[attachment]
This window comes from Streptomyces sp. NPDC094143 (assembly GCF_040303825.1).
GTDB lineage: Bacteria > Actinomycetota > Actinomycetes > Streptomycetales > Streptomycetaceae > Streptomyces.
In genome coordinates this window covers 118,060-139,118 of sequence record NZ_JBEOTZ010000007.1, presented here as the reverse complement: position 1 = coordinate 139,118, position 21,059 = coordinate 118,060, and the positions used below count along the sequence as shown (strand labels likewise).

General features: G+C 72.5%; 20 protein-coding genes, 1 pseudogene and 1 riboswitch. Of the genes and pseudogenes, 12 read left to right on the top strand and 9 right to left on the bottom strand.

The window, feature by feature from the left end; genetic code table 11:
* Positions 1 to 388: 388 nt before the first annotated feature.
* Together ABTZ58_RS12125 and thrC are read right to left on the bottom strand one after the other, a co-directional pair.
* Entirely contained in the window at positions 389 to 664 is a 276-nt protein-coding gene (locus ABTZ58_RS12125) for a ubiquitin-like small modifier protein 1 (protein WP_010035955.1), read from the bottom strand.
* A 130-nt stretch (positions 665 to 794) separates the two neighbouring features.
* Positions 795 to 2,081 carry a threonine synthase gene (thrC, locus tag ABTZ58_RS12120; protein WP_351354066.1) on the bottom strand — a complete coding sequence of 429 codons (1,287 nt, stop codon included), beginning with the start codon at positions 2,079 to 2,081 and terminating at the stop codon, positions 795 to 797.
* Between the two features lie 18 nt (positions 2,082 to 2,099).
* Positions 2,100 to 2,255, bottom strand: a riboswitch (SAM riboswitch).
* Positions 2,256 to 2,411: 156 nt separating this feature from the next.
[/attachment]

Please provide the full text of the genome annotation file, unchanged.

This window comes from Streptomyces sp. NPDC094143 (assembly GCF_040303825.1).
GTDB lineage: Bacteria > Actinomycetota > Actinomycetes > Streptomycetales > Streptomycetaceae > Streptomyces.
In genome coordinates this window covers 118,060-139,118 of sequence record NZ_JBEOTZ010000007.1, presented here as the reverse complement: position 1 = coordinate 139,118, position 21,059 = coordinate 118,060, and the positions used below count along the sequence as shown (strand labels likewise).

General features: G+C 72.5%; 20 protein-coding genes, 1 pseudogene and 1 riboswitch. Of the genes and pseudogenes, 12 read left to right on the top strand and 9 right to left on the bottom strand.

The window, feature by feature from the left end; genetic code table 11:
* Positions 1 to 388: 388 nt before the first annotated feature.
* Together ABTZ58_RS12125 and thrC are read right to left on the bottom strand one after the other, a co-directional pair.
* Entirely contained in the window at positions 389 to 664 is a 276-nt protein-coding gene (locus ABTZ58_RS12125) for a ubiquitin-like small modifier protein 1 (protein WP_010035955.1), read from the bottom strand.
* A 130-nt stretch (positions 665 to 794) separates the two neighbouring features.
* Positions 795 to 2,081 carry a threonine synthase gene (thrC, locus tag ABTZ58_RS12120; protein WP_351354066.1) on the bottom strand — a complete coding sequence of 429 codons (1,287 nt, stop codon included), beginning with the start codon at positions 2,079 to 2,081 and terminating at the stop codon, positions 795 to 797.
* Between the two features lie 18 nt (positions 2,082 to 2,099).
* Positions 2,100 to 2,255, bottom strand: a riboswitch (SAM riboswitch).
* Positions 2,256 to 2,411: 156 nt separating this feature from the next.